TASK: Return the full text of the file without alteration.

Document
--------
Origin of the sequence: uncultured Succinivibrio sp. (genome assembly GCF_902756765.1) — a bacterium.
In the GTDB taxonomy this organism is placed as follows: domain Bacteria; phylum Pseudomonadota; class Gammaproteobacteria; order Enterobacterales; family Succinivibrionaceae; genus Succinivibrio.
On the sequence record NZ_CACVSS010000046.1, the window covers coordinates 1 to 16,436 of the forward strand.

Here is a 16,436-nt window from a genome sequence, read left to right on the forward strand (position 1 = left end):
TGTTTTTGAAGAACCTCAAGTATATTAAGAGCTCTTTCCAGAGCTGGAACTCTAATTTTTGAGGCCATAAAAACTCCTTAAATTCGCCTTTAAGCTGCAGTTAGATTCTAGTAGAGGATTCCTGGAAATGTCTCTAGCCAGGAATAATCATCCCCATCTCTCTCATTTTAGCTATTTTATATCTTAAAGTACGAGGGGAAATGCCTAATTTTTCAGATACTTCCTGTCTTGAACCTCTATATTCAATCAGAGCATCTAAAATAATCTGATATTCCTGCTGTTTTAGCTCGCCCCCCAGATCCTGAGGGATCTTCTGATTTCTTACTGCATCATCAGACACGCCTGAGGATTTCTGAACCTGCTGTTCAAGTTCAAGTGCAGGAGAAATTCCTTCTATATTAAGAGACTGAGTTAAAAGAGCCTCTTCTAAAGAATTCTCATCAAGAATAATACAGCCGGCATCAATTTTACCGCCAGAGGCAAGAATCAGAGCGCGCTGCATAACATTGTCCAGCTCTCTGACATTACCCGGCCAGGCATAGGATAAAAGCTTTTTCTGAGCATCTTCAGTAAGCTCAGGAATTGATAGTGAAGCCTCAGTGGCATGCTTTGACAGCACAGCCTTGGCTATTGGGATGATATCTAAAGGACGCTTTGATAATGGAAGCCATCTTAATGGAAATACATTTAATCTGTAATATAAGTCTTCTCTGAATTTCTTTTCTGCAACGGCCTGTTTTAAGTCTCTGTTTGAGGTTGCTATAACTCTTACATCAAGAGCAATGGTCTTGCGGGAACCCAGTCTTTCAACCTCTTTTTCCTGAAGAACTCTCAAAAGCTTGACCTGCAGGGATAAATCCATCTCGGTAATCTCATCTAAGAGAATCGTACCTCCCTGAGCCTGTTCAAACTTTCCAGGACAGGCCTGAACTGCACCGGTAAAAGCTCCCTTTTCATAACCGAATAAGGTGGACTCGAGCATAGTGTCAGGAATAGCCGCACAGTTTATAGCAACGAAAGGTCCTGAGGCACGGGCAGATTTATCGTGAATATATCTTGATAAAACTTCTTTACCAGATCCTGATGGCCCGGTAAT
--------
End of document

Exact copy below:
Origin of the sequence: uncultured Succinivibrio sp. (genome assembly GCF_902756765.1) — a bacterium.
In the GTDB taxonomy this organism is placed as follows: domain Bacteria; phylum Pseudomonadota; class Gammaproteobacteria; order Enterobacterales; family Succinivibrionaceae; genus Succinivibrio.
On the sequence record NZ_CACVSS010000046.1, the window covers coordinates 1 to 16,436 of the forward strand.

Here is a 16,436-nt window from a genome sequence, read left to right on the forward strand (position 1 = left end):
TGTTTTTGAAGAACCTCAAGTATATTAAGAGCTCTTTCCAGAGCTGGAACTCTAATTTTTGAGGCCATAAAAACTCCTTAAATTCGCCTTTAAGCTGCAGTTAGATTCTAGTAGAGGATTCCTGGAAATGTCTCTAGCCAGGAATAATCATCCCCATCTCTCTCATTTTAGCTATTTTATATCTTAAAGTACGAGGGGAAATGCCTAATTTTTCAGATACTTCCTGTCTTGAACCTCTATATTCAATCAGAGCATCTAAAATAATCTGATATTCCTGCTGTTTTAGCTCGCCCCCCAGATCCTGAGGGATCTTCTGATTTCTTACTGCATCATCAGACACGCCTGAGGATTTCTGAACCTGCTGTTCAAGTTCAAGTGCAGGAGAAATTCCTTCTATATTAAGAGACTGAGTTAAAAGAGCCTCTTCTAAAGAATTCTCATCAAGAATAATACAGCCGGCATCAATTTTACCGCCAGAGGCAAGAATCAGAGCGCGCTGCATAACATTGTCCAGCTCTCTGACATTACCCGGCCAGGCATAGGATAAAAGCTTTTTCTGAGCATCTTCAGTAAGCTCAGGAATTGATAGTGAAGCCTCAGTGGCATGCTTTGACAGCACAGCCTTGGCTATTGGGATGATATCTAAAGGACGCTTTGATAATGGAAGCCATCTTAATGGAAATACATTTAATCTGTAATATAAGTCTTCTCTGAATTTCTTTTCTGCAACGGCCTGTTTTAAGTCTCTGTTTGAGGTTGCTATAACTCTTACATCAAGAGCAATGGTCTTGCGGGAACCCAGTCTTTCAACCTCTTTTTCCTGAAGAACTCTCAAAAGCTTGACCTGCAGGGATAAATCCATCTCGGTAATCTCATCTAAGAGAATCGTACCTCCCTGAGCCTGTTCAAACTTTCCAGGACAGGCCTGAACTGCACCGGTAAAAGCTCCCTTTTCATAACCGAATAAGGTGGACTCGAGCATAGTGTCAGGAATAGCCGCACAGTTTATAGCAACGAAAGGTCCTGAGGCACGGGCAGATTTATCGTGAATATATCTTGATAAAACTTCTTTACCAGATCCTGATGGCCCGGTAAT